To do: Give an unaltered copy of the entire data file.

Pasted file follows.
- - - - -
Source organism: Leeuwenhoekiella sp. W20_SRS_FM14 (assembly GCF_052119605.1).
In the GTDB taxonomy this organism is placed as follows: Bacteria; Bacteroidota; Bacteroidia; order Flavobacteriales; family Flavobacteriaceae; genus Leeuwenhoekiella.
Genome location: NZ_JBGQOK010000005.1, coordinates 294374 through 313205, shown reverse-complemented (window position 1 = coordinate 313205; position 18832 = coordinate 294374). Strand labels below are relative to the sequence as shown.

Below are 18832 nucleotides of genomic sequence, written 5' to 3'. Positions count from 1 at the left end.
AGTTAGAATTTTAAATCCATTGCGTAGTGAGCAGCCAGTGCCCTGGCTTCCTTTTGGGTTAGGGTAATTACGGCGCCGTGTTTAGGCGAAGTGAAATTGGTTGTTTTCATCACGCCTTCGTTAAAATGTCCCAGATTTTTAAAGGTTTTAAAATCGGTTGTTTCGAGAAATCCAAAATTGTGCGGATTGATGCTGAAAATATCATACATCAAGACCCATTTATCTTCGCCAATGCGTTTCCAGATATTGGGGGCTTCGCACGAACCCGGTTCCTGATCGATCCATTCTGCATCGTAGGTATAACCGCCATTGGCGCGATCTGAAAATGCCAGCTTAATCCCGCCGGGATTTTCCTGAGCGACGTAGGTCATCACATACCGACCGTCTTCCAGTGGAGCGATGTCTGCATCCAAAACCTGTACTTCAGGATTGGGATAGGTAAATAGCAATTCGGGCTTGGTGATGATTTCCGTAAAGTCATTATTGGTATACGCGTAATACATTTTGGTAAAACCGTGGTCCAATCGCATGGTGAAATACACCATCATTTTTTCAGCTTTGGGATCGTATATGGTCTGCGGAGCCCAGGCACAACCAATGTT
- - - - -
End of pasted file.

Source organism: Leeuwenhoekiella sp. W20_SRS_FM14 (assembly GCF_052119605.1).
In the GTDB taxonomy this organism is placed as follows: Bacteria; Bacteroidota; Bacteroidia; order Flavobacteriales; family Flavobacteriaceae; genus Leeuwenhoekiella.
Genome location: NZ_JBGQOK010000005.1, coordinates 294374 through 313205, shown reverse-complemented (window position 1 = coordinate 313205; position 18832 = coordinate 294374). Strand labels below are relative to the sequence as shown.

Below are 18832 nucleotides of genomic sequence, written 5' to 3'. Positions count from 1 at the left end.
AGTTAGAATTTTAAATCCATTGCGTAGTGAGCAGCCAGTGCCCTGGCTTCCTTTTGGGTTAGGGTAATTACGGCGCCGTGTTTAGGCGAAGTGAAATTGGTTGTTTTCATCACGCCTTCGTTAAAATGTCCCAGATTTTTAAAGGTTTTAAAATCGGTTGTTTCGAGAAATCCAAAATTGTGCGGATTGATGCTGAAAATATCATACATCAAGACCCATTTATCTTCGCCAATGCGTTTCCAGATATTGGGGGCTTCGCACGAACCCGGTTCCTGATCGATCCATTCTGCATCGTAGGTATAACCGCCATTGGCGCGATCTGAAAATGCCAGCTTAATCCCGCCGGGATTTTCCTGAGCGACGTAGGTCATCACATACCGACCGTCTTCCAGTGGAGCGATGTCTGCATCCAAAACCTGTACTTCAGGATTGGGATAGGTAAATAGCAATTCGGGCTTGGTGATGATTTCCGTAAAGTCATTATTGGTATACGCGTAATACATTTTGGTAAAACCGTGGTCCAATCGCATGGTGAAATACACCATCATTTTTTCAGCTTTGGGATCGTATATGGTCTGCGGAGCCCAGGCACAACCAATGTT